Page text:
Idle No More: Get Over It, You Redskins

Lately there’s been more than a little controversy about the word “Redskins” when it comes to professional and amateur sports teams.  The NFL team in Washington uses the term (and has for decades) and the football club in Nepean uses the term and so do other sports teams across Canada and the United States.   More than a few people think that Indigenous peoples should just shut up and get over it already.

So why is there so much controversy?  What’s so bad about calling a sports team the Whatever Redskins?

Let’s start by opening up a dictionary and getting the definition for Redskin… from experts.

Merriam Webster Dictionary Definition

Merriam Webster Dictionary Definition

Oxford Dictionary Definition

Oxford Dictionary Definition

Random House Dictionary Definition

Random House Dictionary Definition

American Heritage Dictionary Definition

American Heritage Dictionary Definition

Based on the definitions provided by these four reputable dictionaries, it’s a fact that the term is offensive … not just to Indigenous peoples but to anyone regardless of their cultural heritage.

So why do some people insist that using the term Redskins, and justifying its use with all manner of excuses from claiming it’s okay to use the term because it’s been used for hundreds of years all the way down to claiming it’s okay to use because someone heard someone else claim they have Indian blood and they don’t find the term offensive?  Here’s why:  Because they believe they can get away with it.

If someone named a team the Nevada Niggers, you’d hear outrage from everyone because the n-word is offensive.  How do we know it’s offensive?  Well, for one thing, the dictionary says so.

Merriam Webster Dictionary Definition

Merriam Webster Dictionary Definition

How about if someone ran with the idea of naming their team the Kansas Kikes?  Do you think more than a few people would be upset by that?  Wouldn’t it be offensive seeing as the dictionary says the k-word is offensive?

Merriam Webster Dictionary Definition

Merriam Webster Dictionary Definition

And what if someone decided that the San Diego Spics was a great name for a team because recent stats show that 1 in 3 people in that city are Hispanic?  It wouldn’t fly with anyone because the s-word is offensive.  Just check the dictionary where it says so.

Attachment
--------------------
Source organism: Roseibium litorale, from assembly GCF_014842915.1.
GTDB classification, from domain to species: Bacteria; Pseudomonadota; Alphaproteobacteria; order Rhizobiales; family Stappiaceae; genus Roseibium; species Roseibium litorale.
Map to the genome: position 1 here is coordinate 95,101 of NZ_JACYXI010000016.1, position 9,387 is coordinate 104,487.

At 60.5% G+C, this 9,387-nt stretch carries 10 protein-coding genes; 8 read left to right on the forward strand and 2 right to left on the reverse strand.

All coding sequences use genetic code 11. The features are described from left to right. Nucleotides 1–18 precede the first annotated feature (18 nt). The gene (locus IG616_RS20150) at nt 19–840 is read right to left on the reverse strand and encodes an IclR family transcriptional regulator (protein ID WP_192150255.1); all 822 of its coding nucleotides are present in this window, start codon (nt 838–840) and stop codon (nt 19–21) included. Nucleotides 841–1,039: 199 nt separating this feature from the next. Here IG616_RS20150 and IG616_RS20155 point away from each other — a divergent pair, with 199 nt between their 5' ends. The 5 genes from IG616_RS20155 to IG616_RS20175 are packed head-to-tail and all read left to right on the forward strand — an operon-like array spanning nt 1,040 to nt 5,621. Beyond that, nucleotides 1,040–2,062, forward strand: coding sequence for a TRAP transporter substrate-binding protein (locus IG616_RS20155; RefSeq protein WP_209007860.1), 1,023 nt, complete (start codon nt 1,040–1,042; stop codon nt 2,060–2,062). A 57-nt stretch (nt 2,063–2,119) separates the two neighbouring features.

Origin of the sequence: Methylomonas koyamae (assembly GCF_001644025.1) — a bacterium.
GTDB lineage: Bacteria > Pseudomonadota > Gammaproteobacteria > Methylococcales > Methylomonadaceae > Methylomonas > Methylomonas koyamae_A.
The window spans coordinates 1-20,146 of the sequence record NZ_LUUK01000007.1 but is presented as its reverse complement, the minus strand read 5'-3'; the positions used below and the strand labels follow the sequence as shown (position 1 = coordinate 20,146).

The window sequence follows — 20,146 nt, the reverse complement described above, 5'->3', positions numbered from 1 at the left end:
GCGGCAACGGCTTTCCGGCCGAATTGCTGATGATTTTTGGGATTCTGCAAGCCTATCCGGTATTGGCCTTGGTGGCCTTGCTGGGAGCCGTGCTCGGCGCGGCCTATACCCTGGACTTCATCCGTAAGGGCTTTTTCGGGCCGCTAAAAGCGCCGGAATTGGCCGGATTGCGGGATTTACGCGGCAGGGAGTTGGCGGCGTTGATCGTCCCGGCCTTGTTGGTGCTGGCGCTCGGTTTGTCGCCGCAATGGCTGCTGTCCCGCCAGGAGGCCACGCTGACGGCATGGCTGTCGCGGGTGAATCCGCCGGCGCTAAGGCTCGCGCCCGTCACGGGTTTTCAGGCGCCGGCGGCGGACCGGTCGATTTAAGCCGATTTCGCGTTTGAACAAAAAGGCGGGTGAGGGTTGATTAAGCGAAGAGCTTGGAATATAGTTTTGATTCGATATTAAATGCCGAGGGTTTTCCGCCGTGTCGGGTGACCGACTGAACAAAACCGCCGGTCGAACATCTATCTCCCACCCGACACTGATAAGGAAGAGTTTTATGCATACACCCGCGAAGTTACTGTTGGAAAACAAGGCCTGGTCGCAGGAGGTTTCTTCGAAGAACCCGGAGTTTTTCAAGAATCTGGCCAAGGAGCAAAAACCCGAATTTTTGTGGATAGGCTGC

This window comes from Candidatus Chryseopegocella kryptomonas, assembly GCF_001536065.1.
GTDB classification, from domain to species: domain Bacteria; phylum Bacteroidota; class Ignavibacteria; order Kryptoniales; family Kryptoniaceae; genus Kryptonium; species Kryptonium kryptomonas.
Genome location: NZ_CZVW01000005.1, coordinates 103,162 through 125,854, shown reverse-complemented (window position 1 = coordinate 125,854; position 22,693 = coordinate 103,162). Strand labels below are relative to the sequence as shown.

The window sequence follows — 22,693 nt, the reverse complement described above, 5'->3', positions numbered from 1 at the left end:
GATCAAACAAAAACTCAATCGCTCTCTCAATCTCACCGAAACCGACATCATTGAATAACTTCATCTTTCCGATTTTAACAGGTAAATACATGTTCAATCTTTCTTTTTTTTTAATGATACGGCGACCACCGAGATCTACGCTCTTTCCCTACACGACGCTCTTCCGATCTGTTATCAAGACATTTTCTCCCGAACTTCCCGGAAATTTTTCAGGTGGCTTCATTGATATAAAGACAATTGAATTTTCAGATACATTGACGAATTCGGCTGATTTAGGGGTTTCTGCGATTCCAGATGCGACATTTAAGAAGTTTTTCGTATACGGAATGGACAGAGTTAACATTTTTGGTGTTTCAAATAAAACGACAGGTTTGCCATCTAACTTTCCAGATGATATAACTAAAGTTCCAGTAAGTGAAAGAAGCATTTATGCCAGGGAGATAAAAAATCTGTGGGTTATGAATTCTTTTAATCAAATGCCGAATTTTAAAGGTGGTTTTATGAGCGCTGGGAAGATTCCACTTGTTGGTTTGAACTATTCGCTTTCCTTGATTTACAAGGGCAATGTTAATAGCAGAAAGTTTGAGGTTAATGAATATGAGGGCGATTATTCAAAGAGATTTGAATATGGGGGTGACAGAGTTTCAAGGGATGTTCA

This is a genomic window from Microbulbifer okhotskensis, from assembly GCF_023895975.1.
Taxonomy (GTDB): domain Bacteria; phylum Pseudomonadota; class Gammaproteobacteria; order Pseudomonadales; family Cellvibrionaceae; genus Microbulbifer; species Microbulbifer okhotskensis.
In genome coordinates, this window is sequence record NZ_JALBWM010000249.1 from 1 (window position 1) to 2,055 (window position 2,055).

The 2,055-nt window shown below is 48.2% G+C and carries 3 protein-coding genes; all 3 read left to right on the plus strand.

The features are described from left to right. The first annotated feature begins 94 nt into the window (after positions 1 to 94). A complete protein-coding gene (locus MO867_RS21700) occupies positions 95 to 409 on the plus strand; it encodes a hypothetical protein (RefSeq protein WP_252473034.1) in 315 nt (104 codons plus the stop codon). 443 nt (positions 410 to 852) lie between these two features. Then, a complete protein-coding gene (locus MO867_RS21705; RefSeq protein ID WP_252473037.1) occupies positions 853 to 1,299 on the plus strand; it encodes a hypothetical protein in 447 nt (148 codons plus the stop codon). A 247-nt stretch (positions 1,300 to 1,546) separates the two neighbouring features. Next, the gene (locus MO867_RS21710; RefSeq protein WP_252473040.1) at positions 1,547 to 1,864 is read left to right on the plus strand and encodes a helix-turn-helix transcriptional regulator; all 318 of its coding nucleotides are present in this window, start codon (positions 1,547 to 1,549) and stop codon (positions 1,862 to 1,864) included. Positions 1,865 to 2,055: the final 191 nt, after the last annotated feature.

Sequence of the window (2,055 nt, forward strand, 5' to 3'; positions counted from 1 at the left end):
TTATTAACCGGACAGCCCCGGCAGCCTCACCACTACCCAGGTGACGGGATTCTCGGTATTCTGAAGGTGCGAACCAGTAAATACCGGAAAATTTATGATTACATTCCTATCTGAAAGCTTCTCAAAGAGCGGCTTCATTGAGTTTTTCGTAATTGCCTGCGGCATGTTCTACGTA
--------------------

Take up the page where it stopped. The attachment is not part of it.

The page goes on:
Merriam Webster Dictionary Definition

Merriam Webster Dictionary Definition

What would people say if a sports team in say, West Chester in Illinois, proudly announced their latest professional sports team was known as the Westchester Chinks?  It wouldn’t take long before scads of people were up in arms over the use of the offensive c-word in the team’s name.  The dictionary would back them up on that, too.

Merriam Webster Dictionary Definition

Merriam Webster Dictionary Definition

And it doesn’t matter if the sports franchise or team owners argue that they can’t afford to change a team’s name because of all the expenses involved plus the fact that they have trademarked the name and all their merchandising is tied to that trademark.  It’s interesting that the argument of having a trademark is part of the justification for using offensive, racist words to name a team.  After all, trademarks in Canada and the United States are not supposed to “disparage . . . persons, living or dead, . . . or bring them into contempt, or disrepute.”

But you know, those business people and sports fans will argue that the expression Redskins isn’t disparaging or bringing into contempt or disrepute a person, living or dead.  It’s a general term that encompasses a large number of people so disparaging them is fine as far as they’re concerned.

Except it’s not.

It never was.  It isn’t now.